Oliver Reed given a rousing send-off in Cork


An explosive life deserves an explosive finale. That's why the party in the small Co Cork village of Churchtown finished only at lunchtime yesterday. Actor Oliver Reed was buried beneath a beech tree at Churchtown Cemetery, not far from his favourite pub, O'Brien's.

Reed came to live in Churchtown six years ago. But the hamlet never expected anything like this. Up to 500 friends from all over the world, as well as family members, including his wife, Josephine, crushed into the Church of St James in Mallow on Saturday for the simple funeral service, which included hymns and tributes.

Outside the church, more than 1,000 people gathered in the hope of catching a glimpse of celebrities. In the event, film director Michael Winner, who cast Reed in Parting Shots - his last film - and Alex "Hurricane" Higgins, the former world snooker champion, looking frail and in ill-health, were the two most celebrated figures in the congregation. Higgins, who is understood to be suffering from terminal cancer, was advised not to travel to Cork for the funeral, but refused to miss it.

Michael Winner said he was privileged to say farewell to an actor and friend who had lived life in the manner of his own choosing. Few people could make that claim, he added. Alex Higgins described Reed as a charismatic friend who enlivened the lives of those he encountered.

In the church, Oliver Reed's brother, Simon, who travelled from Rome for the funeral, said that Oliver, whom he adored - "he was a god to me" - had lived an exciting and exhilarating life. Some people held that his life was wasted and sad, but nothing could be further from the truth. He went on: "Oliver taught me a lot more than just about having a drink. He was innovative, very, very funny and very talented. He lived life as if it were a party. The best way to remember him now is to have another one - the mother of all parties."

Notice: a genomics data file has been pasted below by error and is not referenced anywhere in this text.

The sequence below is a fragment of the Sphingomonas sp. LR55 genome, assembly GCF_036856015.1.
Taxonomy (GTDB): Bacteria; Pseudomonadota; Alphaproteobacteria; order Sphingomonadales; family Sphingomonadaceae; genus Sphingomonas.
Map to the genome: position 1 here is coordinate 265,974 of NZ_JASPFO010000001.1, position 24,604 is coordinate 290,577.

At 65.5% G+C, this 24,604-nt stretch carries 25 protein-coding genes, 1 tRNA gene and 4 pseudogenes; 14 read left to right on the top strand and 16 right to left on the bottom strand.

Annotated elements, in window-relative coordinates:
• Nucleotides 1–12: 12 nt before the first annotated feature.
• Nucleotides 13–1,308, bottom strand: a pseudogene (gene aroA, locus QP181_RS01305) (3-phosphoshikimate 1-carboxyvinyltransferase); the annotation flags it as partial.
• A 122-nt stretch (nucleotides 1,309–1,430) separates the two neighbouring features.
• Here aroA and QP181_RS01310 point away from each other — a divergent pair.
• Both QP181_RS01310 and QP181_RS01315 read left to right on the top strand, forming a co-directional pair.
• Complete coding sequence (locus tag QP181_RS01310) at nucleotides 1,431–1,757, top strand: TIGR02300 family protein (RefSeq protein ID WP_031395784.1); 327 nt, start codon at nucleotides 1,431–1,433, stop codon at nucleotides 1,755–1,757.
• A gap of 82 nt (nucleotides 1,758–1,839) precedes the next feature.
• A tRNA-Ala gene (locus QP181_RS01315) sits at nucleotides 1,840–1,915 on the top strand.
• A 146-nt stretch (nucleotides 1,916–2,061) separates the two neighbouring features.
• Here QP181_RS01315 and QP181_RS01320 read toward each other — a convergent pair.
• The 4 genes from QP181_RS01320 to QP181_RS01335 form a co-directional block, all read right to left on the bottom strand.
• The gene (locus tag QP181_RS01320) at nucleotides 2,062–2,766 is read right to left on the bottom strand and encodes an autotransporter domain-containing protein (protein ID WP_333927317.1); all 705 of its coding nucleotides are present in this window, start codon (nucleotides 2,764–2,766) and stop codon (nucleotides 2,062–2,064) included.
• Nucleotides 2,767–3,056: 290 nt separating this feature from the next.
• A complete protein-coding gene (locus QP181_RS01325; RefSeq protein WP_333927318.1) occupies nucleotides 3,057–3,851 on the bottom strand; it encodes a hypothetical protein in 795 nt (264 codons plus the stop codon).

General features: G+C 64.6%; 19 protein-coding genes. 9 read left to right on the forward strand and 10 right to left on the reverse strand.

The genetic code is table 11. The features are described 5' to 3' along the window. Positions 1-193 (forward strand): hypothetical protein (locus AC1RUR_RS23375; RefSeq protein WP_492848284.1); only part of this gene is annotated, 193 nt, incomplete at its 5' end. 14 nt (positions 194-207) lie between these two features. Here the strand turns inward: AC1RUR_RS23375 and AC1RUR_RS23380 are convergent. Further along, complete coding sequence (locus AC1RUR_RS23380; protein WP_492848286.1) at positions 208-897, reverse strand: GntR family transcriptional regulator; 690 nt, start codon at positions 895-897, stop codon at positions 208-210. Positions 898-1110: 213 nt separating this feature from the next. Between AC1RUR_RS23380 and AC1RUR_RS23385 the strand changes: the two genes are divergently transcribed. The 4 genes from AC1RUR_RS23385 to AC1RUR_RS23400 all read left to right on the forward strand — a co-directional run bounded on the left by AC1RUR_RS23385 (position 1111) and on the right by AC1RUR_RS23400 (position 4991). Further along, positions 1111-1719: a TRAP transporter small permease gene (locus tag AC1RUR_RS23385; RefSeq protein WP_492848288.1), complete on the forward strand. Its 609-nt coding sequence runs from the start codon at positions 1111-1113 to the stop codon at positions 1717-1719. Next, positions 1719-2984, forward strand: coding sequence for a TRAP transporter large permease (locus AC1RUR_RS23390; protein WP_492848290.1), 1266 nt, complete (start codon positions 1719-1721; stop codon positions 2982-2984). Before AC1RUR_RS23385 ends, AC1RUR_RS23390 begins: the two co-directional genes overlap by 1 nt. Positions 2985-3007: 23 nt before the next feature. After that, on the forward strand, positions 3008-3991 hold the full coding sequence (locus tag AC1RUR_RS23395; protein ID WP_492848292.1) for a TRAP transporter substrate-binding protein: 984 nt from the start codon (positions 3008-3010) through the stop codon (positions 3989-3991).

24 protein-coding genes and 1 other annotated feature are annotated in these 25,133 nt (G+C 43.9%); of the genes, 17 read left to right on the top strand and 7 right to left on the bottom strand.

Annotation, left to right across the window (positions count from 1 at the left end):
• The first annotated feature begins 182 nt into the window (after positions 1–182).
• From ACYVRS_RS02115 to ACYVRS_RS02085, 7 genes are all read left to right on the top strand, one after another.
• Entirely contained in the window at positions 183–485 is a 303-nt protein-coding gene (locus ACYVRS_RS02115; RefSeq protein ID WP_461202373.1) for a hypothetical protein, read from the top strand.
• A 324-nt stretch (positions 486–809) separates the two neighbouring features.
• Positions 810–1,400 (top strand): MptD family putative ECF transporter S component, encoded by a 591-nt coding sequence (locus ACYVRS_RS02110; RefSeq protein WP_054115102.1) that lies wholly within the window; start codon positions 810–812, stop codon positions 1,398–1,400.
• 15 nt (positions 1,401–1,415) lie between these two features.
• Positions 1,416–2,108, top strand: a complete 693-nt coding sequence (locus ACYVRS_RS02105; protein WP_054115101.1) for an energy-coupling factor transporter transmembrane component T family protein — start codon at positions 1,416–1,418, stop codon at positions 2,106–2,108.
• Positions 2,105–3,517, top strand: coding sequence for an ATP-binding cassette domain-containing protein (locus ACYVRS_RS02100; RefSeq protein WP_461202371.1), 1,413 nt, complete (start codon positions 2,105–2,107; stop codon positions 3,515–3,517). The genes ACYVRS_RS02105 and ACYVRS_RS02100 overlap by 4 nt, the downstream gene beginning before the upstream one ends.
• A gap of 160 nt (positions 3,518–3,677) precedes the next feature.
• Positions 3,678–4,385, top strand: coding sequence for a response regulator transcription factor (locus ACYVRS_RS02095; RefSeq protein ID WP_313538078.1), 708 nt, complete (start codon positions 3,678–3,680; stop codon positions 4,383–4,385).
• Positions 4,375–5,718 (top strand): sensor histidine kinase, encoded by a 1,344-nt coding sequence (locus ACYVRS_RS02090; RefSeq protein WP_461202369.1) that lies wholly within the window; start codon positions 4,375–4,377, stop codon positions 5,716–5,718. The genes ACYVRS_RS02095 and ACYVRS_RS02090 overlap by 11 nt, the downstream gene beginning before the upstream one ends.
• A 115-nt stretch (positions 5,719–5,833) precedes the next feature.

The Rev Robert Kingston told the congregation that Reed's cup had overflowed in many ways, not least in terms of talent. Everyone, he said, would have to drink wine in Heaven eventually.

The hymns included Abide With Me, Amazing Grace and All Things Bright and Beautiful. As the hearse left the church, a few bars of Consider Yourself At Home could be heard in the air - Reed was one of the stars of the musical Oliver.

Then it was party time - the venue, Castle McCarthy, Reed's home, where a marquee had been erected in the grounds. Food was served throughout the night and the drink flowed freely. But that was the way the 61-year-old actor, who died suddenly in a bar in Malta two weeks ago, would have wanted it.